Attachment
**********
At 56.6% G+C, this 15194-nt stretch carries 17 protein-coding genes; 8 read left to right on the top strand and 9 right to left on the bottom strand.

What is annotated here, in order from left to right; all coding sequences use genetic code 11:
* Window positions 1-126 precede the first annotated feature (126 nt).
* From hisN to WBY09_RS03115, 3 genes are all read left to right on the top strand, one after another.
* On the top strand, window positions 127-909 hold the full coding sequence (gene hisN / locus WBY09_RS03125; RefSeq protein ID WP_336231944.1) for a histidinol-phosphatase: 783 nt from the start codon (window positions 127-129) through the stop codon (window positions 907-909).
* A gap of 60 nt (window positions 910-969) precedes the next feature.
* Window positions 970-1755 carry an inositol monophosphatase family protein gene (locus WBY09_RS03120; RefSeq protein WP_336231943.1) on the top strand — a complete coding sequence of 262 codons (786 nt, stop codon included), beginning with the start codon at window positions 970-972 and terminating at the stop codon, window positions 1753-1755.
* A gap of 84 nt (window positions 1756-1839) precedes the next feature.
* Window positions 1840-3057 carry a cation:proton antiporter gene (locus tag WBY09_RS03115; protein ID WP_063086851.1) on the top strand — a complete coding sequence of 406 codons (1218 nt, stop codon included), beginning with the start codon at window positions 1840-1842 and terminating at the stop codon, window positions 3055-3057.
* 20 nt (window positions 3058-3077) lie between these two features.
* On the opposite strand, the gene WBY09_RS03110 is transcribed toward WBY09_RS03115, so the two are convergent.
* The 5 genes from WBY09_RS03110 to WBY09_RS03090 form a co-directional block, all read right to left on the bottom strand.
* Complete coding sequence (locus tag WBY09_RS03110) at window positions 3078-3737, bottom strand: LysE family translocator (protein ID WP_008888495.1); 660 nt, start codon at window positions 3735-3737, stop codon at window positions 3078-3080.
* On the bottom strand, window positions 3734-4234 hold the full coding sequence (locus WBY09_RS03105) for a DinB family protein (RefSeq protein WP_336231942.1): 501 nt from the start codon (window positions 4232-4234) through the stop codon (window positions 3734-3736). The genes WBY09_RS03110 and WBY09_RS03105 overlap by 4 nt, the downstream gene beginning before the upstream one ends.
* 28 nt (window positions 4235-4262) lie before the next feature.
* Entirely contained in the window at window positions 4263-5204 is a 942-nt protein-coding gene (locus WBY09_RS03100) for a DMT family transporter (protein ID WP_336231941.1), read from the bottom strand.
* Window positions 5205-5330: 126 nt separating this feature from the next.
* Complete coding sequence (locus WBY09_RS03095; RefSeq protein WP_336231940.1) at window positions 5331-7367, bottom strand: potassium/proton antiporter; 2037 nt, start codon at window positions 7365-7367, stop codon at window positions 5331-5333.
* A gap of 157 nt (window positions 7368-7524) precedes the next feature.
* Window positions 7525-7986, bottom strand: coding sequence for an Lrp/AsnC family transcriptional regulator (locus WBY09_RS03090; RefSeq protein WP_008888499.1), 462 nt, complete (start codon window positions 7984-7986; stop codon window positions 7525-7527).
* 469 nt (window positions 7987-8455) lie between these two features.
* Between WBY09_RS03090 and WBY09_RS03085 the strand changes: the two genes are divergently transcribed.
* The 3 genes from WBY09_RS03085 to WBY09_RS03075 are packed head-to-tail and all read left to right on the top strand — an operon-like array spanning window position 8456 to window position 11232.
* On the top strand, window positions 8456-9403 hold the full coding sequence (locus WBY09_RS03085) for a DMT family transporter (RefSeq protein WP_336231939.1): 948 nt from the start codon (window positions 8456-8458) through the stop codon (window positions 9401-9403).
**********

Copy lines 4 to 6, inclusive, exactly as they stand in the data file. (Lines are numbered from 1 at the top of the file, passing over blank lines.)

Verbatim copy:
* From hisN to WBY09_RS03115, 3 genes are all read left to right on the top strand, one after another.
* On the top strand, window positions 127-909 hold the full coding sequence (gene hisN / locus WBY09_RS03125; RefSeq protein ID WP_336231944.1) for a histidinol-phosphatase: 783 nt from the start codon (window positions 127-129) through the stop codon (window positions 907-909).
* A gap of 60 nt (window positions 910-969) precedes the next feature.